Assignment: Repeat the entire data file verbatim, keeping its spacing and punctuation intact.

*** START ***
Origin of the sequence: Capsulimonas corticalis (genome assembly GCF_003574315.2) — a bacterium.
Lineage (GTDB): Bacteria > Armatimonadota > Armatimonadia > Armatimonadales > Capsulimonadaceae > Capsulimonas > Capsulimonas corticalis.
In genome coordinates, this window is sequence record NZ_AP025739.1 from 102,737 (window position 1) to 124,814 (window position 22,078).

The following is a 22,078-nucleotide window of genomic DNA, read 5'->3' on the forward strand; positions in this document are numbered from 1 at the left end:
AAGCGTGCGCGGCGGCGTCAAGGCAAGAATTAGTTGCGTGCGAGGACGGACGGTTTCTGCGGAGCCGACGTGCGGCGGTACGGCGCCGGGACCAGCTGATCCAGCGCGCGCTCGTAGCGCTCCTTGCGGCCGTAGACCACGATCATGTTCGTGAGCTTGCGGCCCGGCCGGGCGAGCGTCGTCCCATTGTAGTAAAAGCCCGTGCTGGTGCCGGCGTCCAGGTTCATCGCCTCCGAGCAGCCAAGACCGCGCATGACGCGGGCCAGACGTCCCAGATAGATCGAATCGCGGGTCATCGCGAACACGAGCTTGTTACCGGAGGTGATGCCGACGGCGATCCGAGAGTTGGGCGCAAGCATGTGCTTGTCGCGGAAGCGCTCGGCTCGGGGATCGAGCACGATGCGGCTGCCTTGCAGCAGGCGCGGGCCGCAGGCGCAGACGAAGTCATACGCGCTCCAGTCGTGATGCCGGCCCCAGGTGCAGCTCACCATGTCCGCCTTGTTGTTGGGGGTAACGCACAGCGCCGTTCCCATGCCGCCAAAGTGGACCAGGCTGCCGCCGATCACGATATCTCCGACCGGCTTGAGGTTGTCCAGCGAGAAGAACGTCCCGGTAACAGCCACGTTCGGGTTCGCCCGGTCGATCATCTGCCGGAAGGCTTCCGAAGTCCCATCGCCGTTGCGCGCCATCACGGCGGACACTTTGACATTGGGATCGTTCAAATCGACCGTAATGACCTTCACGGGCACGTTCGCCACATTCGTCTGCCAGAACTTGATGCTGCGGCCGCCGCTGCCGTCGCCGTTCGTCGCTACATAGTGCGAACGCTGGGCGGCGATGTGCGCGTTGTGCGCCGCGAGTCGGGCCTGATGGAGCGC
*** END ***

Origin of the sequence: Capsulimonas corticalis (genome assembly GCF_003574315.2) — a bacterium.
Lineage (GTDB): Bacteria > Armatimonadota > Armatimonadia > Armatimonadales > Capsulimonadaceae > Capsulimonas > Capsulimonas corticalis.
In genome coordinates, this window is sequence record NZ_AP025739.1 from 102,737 (window position 1) to 124,814 (window position 22,078).

The following is a 22,078-nucleotide window of genomic DNA, read 5'->3' on the forward strand; positions in this document are numbered from 1 at the left end:
AAGCGTGCGCGGCGGCGTCAAGGCAAGAATTAGTTGCGTGCGAGGACGGACGGTTTCTGCGGAGCCGACGTGCGGCGGTACGGCGCCGGGACCAGCTGATCCAGCGCGCGCTCGTAGCGCTCCTTGCGGCCGTAGACCACGATCATGTTCGTGAGCTTGCGGCCCGGCCGGGCGAGCGTCGTCCCATTGTAGTAAAAGCCCGTGCTGGTGCCGGCGTCCAGGTTCATCGCCTCCGAGCAGCCAAGACCGCGCATGACGCGGGCCAGACGTCCCAGATAGATCGAATCGCGGGTCATCGCGAACACGAGCTTGTTACCGGAGGTGATGCCGACGGCGATCCGAGAGTTGGGCGCAAGCATGTGCTTGTCGCGGAAGCGCTCGGCTCGGGGATCGAGCACGATGCGGCTGCCTTGCAGCAGGCGCGGGCCGCAGGCGCAGACGAAGTCATACGCGCTCCAGTCGTGATGCCGGCCCCAGGTGCAGCTCACCATGTCCGCCTTGTTGTTGGGGGTAACGCACAGCGCCGTTCCCATGCCGCCAAAGTGGACCAGGCTGCCGCCGATCACGATATCTCCGACCGGCTTGAGGTTGTCCAGCGAGAAGAACGTCCCGGTAACAGCCACGTTCGGGTTCGCCCGGTCGATCATCTGCCGGAAGGCTTCCGAAGTCCCATCGCCGTTGCGCGCCATCACGGCGGACACTTTGACATTGGGATCGTTCAAATCGACCGTAATGACCTTCACGGGCACGTTCGCCACATTCGTCTGCCAGAACTTGATGCTGCGGCCGCCGCTGCCGTCGCCGTTCGTCGCTACATAGTGCGAACGCTGGGCGGCGATGTGCGCGTTGTGCGCCGCGAGTCGGGCCTGATGGAGCGC